It was a warm day and I was fishing a mark I’d never fished before, an estuary and a big one. I was looking forward to it but in reality I knew I was too late, work had kept me occupied and then I hadn’t a clue where to park up for the best spot so by the time I was at the water and ready to go I had missed the high tide by a good few hours. Indeed it was getting closer to low tide and as I wanted to fish it down, I pretty much knew I would struggle.
The cloudless sky was a delight for anyone not trying to catch bass. With hardly any wind however, at least I would be allowed to present the lure in the manner that I wanted. Fishing a run of tide, or an estuary involves using the water to move the lure. Cast it up, let it come down. Repeat. I could think of worse ways to spend an afternoon, and of course I was checking out a new mark and low water is always a good time to do that.
I waded through gin clear sea onto a finger of rock that approached a shallow area, casting and skipping the soft plastic over the top of the water trying to think like a fish. I failed. No bass were present, or if they were they refused my paltry effort. I moved on back to the running tide of water.
A small open boat passed by moving quickly with the current. It hugged the far bank its speed belying the small outboard motor as it looked to be going about 20 knots. There were four people in it and they looked like they knew what they were doing, but it was hard to tell. Going down tide they obviously were going to come back up on the rising tide as there was no way that engine would push them up current as soon as the tide had turned.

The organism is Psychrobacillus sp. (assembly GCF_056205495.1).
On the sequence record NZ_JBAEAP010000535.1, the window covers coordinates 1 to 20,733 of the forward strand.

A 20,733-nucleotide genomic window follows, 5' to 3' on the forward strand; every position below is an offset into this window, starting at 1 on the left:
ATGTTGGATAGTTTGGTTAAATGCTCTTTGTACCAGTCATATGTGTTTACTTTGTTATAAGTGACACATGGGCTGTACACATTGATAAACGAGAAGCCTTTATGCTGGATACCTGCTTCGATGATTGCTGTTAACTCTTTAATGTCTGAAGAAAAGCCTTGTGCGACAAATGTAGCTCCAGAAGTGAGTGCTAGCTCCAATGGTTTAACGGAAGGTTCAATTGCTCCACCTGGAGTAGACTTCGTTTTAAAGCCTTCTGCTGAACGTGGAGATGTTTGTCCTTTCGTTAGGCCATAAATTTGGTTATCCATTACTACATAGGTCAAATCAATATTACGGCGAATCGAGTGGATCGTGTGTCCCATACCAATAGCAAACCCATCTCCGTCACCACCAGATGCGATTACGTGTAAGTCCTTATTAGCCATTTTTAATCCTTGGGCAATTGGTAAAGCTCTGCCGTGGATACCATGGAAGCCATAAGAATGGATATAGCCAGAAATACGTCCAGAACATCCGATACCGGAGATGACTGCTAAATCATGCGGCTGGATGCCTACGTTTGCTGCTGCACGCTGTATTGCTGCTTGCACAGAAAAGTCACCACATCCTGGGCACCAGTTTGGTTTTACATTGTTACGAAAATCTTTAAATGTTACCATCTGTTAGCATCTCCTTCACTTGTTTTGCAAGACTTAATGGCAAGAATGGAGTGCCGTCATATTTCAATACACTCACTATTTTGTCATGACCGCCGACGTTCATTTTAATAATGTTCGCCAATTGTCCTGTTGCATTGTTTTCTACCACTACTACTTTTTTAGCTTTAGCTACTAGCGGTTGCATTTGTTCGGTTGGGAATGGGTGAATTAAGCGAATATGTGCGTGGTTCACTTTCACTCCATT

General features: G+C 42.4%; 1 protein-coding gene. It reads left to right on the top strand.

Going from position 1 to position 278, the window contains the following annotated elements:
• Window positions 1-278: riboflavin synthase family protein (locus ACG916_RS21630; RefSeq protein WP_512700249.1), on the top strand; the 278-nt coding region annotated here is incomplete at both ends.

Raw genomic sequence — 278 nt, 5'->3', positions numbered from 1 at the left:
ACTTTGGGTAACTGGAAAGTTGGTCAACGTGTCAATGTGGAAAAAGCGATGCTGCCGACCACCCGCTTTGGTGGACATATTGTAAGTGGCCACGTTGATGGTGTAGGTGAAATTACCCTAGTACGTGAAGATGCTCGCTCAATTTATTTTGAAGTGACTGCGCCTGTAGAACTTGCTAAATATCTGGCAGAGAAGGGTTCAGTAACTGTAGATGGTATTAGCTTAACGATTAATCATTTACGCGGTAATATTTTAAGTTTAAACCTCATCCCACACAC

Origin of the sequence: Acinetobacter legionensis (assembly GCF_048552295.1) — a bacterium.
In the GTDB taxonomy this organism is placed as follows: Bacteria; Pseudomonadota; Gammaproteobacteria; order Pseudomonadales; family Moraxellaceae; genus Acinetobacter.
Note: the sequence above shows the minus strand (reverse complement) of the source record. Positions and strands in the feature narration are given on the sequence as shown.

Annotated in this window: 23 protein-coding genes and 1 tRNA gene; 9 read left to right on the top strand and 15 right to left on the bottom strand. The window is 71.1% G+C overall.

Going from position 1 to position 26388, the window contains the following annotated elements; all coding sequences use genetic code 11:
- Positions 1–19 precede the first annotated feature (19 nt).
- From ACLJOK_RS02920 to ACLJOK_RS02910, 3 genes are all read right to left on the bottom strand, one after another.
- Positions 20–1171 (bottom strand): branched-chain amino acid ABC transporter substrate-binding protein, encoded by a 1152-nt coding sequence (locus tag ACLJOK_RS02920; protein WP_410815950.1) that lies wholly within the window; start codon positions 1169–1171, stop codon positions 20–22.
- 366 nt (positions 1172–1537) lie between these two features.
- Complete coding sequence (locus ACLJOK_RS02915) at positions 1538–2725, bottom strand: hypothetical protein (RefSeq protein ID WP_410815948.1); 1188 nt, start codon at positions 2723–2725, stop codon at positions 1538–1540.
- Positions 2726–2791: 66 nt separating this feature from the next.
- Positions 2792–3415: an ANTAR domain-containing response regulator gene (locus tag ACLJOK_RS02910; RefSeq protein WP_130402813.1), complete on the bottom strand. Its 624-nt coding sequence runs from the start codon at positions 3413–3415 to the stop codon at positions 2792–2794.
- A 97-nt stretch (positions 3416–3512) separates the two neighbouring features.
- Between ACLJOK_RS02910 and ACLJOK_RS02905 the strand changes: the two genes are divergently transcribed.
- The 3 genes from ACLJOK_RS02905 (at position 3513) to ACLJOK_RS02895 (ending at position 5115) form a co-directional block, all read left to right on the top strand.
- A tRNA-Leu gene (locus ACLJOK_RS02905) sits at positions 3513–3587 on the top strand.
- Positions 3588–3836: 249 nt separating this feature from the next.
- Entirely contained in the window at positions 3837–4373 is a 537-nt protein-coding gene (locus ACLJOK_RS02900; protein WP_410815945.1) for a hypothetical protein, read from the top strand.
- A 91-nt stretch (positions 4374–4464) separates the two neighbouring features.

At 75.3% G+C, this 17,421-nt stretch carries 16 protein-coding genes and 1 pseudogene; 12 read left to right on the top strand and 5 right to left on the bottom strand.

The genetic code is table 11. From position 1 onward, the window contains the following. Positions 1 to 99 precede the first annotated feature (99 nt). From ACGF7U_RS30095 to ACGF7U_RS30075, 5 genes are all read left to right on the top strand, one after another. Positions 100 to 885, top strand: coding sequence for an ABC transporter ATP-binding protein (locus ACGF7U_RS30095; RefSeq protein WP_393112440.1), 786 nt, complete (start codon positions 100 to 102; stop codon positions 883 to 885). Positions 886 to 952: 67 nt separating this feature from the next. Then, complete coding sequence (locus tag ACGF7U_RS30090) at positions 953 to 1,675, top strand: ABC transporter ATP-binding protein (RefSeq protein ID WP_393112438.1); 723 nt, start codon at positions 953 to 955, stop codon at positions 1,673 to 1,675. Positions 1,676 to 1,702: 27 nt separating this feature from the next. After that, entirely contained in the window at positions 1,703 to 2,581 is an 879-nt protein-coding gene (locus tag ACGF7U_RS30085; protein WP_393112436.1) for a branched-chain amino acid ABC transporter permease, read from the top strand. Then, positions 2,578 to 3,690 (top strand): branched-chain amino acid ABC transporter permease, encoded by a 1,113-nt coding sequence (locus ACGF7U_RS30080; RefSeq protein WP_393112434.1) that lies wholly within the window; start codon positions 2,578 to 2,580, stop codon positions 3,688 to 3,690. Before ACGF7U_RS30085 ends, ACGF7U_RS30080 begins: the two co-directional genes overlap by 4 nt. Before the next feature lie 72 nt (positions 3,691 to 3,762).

I carried on. Cast up, wait, reel in, repeat.
After a good long walk I neared what was clearly the channel close to the ocean. In fact the ocean was a good half mile away but the sand stretched out like only a sandy beach can and as I’d caught no fish with a long drive back home ahead of me I knew that this was the end of the line. The channel was reasonably wide forming a good sized sea pool, and beached on the other bank was the craft I’d seen earlier. Only then did I realise why they were there.
Removing the engine one man proceeded to row out; one other fed the net to trail behind it whilst two others on the bank walked alongside to create a purse. Of course it was all clear to me now. The fish would come to rest up here waiting for the flooding tide.
After one unsuccessful haul, they moved over to ‘my’ bank. I sat down to watch, quietly fuming. They hauled the net twice before I’d seen enough, catching a nice bass and what I presumed was a sea trout. They were, apparently, just outside the bass nursery area. Why it ends where it does I don’t know considering it’s a good mile to the open sea – but perhaps I now know what contributed to me not catching any.
‘Lovely day’ I said as I trudged past.
Their surly faces said it all. ‘It is, pity there aren’t any fish about’ one said
‘I wonder why’ I sarcastically questioned; the blazing sun making my already red neck a deeper shade of crimson.
Words and picture: Julian Fox